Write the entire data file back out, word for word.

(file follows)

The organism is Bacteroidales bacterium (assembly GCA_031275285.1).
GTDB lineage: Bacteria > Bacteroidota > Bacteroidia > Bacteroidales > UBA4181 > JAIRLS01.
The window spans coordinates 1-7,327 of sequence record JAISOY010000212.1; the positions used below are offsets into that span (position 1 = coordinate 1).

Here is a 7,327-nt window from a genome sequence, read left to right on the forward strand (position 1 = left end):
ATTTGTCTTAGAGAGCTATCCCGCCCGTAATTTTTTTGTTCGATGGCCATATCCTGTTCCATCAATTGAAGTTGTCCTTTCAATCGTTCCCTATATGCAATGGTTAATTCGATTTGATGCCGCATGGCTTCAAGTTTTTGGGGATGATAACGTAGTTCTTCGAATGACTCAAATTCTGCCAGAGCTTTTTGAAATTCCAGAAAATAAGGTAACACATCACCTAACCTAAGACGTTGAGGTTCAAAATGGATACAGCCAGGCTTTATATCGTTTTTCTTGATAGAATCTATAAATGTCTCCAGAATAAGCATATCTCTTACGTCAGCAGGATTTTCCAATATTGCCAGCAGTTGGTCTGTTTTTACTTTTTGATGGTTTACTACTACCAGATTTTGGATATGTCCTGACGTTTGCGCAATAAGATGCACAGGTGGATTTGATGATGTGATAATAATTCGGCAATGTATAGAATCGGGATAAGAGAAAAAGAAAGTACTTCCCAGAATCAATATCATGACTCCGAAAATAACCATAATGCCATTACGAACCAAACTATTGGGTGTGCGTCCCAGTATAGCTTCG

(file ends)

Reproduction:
The organism is Bacteroidales bacterium (assembly GCA_031275285.1).
GTDB lineage: Bacteria > Bacteroidota > Bacteroidia > Bacteroidales > UBA4181 > JAIRLS01.
The window spans coordinates 1-7,327 of sequence record JAISOY010000212.1; the positions used below are offsets into that span (position 1 = coordinate 1).

Here is a 7,327-nt window from a genome sequence, read left to right on the forward strand (position 1 = left end):
ATTTGTCTTAGAGAGCTATCCCGCCCGTAATTTTTTTGTTCGATGGCCATATCCTGTTCCATCAATTGAAGTTGTCCTTTCAATCGTTCCCTATATGCAATGGTTAATTCGATTTGATGCCGCATGGCTTCAAGTTTTTGGGGATGATAACGTAGTTCTTCGAATGACTCAAATTCTGCCAGAGCTTTTTGAAATTCCAGAAAATAAGGTAACACATCACCTAACCTAAGACGTTGAGGTTCAAAATGGATACAGCCAGGCTTTATATCGTTTTTCTTGATAGAATCTATAAATGTCTCCAGAATAAGCATATCTCTTACGTCAGCAGGATTTTCCAATATTGCCAGCAGTTGGTCTGTTTTTACTTTTTGATGGTTTACTACTACCAGATTTTGGATATGTCCTGACGTTTGCGCAATAAGATGCACAGGTGGATTTGATGATGTGATAATAATTCGGCAATGTATAGAATCGGGATAAGAGAAAAAGAAAGTACTTCCCAGAATCAATATCATGACTCCGAAAATAACCATAATGCCATTACGAACCAAACTATTGGGTGTGCGTCCCAGTATAGCTTCG